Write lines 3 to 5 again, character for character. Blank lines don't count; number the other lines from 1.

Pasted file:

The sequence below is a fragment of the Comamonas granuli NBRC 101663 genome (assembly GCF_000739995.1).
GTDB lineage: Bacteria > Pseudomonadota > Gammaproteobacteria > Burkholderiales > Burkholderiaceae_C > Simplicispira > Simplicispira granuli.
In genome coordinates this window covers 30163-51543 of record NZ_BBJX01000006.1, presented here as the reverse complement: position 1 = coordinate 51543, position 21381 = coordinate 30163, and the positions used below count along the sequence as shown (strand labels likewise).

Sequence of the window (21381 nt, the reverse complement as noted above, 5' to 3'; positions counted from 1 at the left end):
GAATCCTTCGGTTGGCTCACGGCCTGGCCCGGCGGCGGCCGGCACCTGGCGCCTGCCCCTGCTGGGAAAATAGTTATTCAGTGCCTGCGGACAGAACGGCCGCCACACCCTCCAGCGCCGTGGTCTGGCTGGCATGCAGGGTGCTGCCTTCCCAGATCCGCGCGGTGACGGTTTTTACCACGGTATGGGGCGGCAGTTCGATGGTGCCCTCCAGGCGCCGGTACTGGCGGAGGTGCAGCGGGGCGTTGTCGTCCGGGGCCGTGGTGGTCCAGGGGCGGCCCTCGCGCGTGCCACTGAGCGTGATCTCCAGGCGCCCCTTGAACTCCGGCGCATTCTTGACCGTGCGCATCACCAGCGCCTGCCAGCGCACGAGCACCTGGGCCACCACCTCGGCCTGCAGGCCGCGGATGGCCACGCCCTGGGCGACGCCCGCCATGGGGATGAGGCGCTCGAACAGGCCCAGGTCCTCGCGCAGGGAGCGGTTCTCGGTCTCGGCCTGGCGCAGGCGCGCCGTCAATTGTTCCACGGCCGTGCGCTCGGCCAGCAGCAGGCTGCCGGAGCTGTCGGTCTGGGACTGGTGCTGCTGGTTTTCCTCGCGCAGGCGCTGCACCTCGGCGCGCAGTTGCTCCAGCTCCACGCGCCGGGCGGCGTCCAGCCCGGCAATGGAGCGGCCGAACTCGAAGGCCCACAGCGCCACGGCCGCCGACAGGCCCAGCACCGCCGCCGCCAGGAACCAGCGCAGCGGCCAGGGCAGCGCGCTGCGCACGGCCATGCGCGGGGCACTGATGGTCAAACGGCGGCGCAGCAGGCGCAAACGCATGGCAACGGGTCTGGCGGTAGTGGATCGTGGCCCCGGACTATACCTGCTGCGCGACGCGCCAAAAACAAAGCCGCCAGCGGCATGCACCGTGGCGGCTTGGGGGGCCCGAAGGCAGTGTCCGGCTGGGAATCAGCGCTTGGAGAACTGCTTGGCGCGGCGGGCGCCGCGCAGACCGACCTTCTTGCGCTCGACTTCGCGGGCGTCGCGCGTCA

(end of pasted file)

In genome coordinates this window covers 30163-51543 of record NZ_BBJX01000006.1, presented here as the reverse complement: position 1 = coordinate 51543, position 21381 = coordinate 30163, and the positions used below count along the sequence as shown (strand labels likewise).

Sequence of the window (21381 nt, the reverse complement as noted above, 5' to 3'; positions counted from 1 at the left end):
GAATCCTTCGGTTGGCTCACGGCCTGGCCCGGCGGCGGCCGGCACCTGGCGCCTGCCCCTGCTGGGAAAATAGTTATTCAGTGCCTGCGGACAGAACGGCCGCCACACCCTCCAGCGCCGTGGTCTGGCTGGCATGCAGGGTGCTGCCTTCCCAGATCCGCGCGGTGACGGTTTTTACCACGGTATGGGGCGGCAGTTCGATGGTGCCCTCCAGGCGCCGGTACTGGCGGAGGTGCAGCGGGGCGTTGTCGTCCGGGGCCGTGGTGGTCCAGGGGCGGCCCTCGCGCGTGCCACTGAGCGTGATCTCCAGGCGCCCCTTGAACTCCGGCGCATTCTTGACCGTGCGCATCACCAGCGCCTGCCAGCGCACGAGCACCTGGGCCACCACCTCGGCCTGCAGGCCGCGGATGGCCACGCCCTGGGCGACGCCCGCCATGGGGATGAGGCGCTCGAACAGGCCCAGGTCCTCGCGCAGGGAGCGGTTCTCGGTCTCGGCCTGGCGCAGGCGCGCCGTCAATTGTTCCACGGCCGTGCGCTCGGCCAGCAGCAGGCTGCCGGAGCTGTCGGTCTGGGACTGGTGCTGCTGGTTTTCCTCGCGCAGGCGCTGCACCTCGGCGCGCAGTTGCTCCAGCTCCACGCGCCGGGCGGCGTCCAGCCCGGCAATGGAGCGGCCGAACTCGAAGGCCCACAGCGCCACGGCCGCCGACAGGCCCAGCACCGCCGCCGCCAGGAACCAGCGCAGCGGCCAGGGCAGCGCGCTGCGCACGGCCATGCGCGGGGCACTGATGGTCAAACGGCGGCGCAGCAGGCGCAAACGCATGGCAACGGGTCTGGCGGTAGTGGATCGTGGCCCCGGACTATACCTGCTGCGCGACGCGCCAAAAACAAAGCCGCCAGCGGCATGCACCGTGGCGGCTTGGGGGGCCCGAAGGCAGTGTCCGGCTGGGAATCAGCGCTTGGAGAACTGCTTGGCGCGGCGGGCGCCGCGCAGACCGACCTTCTTGCGCTCGACTTCGCGGGCGTCGCGCGTCA